If we are to be faithful custodians of the light Jesus has given us, we will realize it is a 24-hour a day job.  We will make sure our lights are fueled and the glass panes are consistently clean and clear.  If our earthen vessel dims the light of Jesus, people will not get a clear view and won’t be able to navigate their way to Him.  We cannot be part time Light Keepers.  Our job is too urgent.  Too many lives are at stake.

“Brightly beams our Father’s mercy from His lighthouse evermore,
But to us He gives the keeping of the lights along the shore.
Let the lower lights be burning; Send a gleam across the wave.
Some poor fainting, struggling seaman, you may rescue, you may save.”

            Being a faithful light keeper is the most crucial responsibility anyone can have.  We are called to direct the “fainting, struggling seamen” to Jesus.  Souls are desperately in need of saving, and I wonder if we are too complacent in spreading the light.  Are we sending the “gleam across the wave”, or do we hide it among ourselves?  Jesus said, “Neither do men light a candle, and put it under a bushel, but on a candlestick; and it giveth light unto all that are in the house.”   Are we really holding forth the light, or have we become an elite club that focuses only on what God will do for us?  If so, our light will become dim and fade away.  We were made, not only to be receptacles of His light, but to shine that light into the hearts of others.  The light of Christ is to be passed on without fail, because every soul is heading toward an eternal destination of either heaven or hell.   
            God said, “And I sought for a man among them, that should make up the hedge, and stand in the gap before me for the land, that I should not destroy it: but I found none.”  God saw the evil and darkness of the world and its inhabitants, and He searched for someone who would stand up and make a difference, who would sound the alarm of danger and light the way for people to navigate to the shelter of God’s kingdom.  The sad part was that he found no one.  Where were the light keepers?  Are we doing any better?  How much progress are we making?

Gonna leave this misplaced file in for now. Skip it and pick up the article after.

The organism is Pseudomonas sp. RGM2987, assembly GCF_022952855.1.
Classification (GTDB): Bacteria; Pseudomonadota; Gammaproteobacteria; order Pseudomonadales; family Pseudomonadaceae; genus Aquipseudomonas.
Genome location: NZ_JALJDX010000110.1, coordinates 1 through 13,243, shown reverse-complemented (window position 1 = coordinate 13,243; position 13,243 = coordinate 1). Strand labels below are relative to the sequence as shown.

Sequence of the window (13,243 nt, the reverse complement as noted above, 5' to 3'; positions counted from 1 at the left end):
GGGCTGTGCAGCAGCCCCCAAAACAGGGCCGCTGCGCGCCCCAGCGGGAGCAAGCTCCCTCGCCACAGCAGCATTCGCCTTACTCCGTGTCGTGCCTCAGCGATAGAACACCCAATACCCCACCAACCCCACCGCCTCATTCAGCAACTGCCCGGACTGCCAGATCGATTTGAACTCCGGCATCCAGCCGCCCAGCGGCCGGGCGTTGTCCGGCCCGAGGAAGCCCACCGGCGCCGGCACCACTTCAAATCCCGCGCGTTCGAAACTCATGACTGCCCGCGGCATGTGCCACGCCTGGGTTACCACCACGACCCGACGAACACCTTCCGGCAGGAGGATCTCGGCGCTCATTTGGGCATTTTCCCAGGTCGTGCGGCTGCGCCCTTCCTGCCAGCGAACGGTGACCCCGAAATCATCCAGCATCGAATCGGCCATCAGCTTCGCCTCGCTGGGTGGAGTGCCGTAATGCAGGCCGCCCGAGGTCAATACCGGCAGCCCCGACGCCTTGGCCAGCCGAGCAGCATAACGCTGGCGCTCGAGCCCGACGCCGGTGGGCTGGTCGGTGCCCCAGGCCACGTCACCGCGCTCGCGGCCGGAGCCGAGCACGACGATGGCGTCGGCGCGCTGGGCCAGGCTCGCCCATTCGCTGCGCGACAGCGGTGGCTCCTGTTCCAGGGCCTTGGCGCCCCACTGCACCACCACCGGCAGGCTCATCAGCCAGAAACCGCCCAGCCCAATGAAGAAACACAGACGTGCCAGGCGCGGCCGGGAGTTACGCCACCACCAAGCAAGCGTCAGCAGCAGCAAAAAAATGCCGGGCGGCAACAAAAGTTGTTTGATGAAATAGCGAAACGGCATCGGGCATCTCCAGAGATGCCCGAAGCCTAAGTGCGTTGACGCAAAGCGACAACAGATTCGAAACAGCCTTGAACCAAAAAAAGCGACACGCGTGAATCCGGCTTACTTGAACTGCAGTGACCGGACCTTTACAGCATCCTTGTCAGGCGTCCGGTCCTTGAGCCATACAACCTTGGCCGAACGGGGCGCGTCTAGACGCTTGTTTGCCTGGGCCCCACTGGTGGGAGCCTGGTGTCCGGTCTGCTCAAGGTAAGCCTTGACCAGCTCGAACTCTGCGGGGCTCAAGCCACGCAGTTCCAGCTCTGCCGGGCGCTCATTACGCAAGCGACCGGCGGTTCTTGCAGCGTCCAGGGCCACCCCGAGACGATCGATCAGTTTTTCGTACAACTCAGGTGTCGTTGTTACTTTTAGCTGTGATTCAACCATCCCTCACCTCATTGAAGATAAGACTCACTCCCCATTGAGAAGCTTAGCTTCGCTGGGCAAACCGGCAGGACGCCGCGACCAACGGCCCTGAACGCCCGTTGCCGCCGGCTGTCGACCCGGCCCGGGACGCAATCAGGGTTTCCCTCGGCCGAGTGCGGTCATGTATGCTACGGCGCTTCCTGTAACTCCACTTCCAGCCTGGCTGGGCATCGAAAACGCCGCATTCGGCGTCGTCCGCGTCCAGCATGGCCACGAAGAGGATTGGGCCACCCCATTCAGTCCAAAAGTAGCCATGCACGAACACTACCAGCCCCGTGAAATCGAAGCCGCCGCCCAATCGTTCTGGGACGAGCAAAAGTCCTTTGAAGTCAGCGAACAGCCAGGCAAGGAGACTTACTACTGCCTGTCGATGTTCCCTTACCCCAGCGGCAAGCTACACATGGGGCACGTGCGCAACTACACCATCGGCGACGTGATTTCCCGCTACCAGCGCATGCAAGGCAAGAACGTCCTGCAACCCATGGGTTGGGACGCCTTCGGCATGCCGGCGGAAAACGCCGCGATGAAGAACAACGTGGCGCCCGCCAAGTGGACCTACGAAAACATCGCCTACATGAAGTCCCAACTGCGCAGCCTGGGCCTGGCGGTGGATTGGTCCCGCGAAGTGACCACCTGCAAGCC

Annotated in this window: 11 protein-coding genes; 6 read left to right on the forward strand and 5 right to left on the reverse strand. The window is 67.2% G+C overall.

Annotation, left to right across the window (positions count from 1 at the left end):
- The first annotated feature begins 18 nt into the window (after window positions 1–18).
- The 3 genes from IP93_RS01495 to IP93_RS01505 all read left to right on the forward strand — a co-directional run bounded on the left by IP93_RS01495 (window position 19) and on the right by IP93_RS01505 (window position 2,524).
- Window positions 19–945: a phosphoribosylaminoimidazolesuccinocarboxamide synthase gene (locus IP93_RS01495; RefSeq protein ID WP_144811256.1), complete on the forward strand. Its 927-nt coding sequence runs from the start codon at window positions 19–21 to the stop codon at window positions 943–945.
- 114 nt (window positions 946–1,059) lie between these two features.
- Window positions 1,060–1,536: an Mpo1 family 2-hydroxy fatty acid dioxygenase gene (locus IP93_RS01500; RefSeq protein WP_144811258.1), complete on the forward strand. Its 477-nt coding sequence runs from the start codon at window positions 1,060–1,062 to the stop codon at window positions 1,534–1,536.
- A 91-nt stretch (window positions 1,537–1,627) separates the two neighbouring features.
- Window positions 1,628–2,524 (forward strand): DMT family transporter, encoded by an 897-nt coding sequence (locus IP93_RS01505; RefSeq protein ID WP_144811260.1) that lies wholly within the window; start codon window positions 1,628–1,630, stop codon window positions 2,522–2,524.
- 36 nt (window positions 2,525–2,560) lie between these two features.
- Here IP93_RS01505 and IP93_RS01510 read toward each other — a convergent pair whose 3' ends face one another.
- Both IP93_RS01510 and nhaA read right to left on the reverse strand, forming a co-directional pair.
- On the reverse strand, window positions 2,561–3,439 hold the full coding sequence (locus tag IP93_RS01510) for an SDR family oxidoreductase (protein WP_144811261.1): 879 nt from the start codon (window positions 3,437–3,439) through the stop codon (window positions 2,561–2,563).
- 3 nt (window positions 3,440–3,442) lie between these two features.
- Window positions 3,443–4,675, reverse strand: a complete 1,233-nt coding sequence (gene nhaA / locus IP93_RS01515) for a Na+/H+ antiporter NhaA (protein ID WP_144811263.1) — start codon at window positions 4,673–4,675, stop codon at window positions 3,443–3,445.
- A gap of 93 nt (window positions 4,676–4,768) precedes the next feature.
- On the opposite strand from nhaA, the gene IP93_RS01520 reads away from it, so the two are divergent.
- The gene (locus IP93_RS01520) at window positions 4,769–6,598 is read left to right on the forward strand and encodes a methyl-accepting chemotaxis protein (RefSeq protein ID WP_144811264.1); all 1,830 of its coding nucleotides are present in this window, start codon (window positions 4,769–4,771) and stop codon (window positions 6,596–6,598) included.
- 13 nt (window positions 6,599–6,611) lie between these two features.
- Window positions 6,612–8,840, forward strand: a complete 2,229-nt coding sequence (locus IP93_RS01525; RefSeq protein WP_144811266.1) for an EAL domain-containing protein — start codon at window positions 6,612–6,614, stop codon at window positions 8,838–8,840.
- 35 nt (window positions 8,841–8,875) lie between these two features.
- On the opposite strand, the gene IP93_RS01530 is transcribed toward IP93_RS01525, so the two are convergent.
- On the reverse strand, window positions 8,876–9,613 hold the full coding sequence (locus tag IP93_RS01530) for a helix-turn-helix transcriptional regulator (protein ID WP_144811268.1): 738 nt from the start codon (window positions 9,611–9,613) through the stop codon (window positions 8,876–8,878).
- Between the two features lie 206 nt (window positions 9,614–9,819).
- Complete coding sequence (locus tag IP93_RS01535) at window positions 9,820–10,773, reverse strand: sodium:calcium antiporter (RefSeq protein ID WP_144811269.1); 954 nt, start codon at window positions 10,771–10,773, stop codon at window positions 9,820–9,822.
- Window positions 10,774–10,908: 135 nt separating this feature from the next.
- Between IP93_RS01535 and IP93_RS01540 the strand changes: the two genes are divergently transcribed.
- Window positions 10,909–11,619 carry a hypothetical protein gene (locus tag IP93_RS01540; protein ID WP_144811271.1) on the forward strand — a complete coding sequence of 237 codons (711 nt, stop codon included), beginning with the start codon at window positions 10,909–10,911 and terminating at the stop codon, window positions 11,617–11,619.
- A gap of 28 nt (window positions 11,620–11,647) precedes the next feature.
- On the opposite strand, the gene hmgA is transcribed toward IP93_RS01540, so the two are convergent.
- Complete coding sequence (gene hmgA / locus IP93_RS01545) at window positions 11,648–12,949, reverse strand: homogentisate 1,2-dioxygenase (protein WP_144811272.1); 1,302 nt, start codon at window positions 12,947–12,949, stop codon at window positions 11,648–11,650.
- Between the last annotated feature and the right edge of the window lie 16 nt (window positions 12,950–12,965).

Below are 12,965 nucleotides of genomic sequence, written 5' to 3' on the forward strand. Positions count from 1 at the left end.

“Dark the night of sin has settled; Loud and angry billows roar.
Eager eyes are watching, longing, for the lights along the shore.”

            As a Christian, you are the light along the shore.  Picture in your mind those caught in the storm with no one to intervene and pull them out, no one to shine a light so they can guide their ship to safety.  Are we willing to help them?  Are we available at all times, or just when it is convenient?  It seems no one wants to be on duty as a light keeper all day, every day, but that is what we are called to do. 
            We shine light into darkness every time we give a word of hope and encouragement, give testimony to what we have personally seen and heard in our spiritual walk, when we are a godly example during a tough circumstance, when we communicate the word of God through preaching, teaching, writing, singing, radio, television, social media and many other venues.  We need to learn to wisely use every tool we have available to us.  Time is running out for many souls.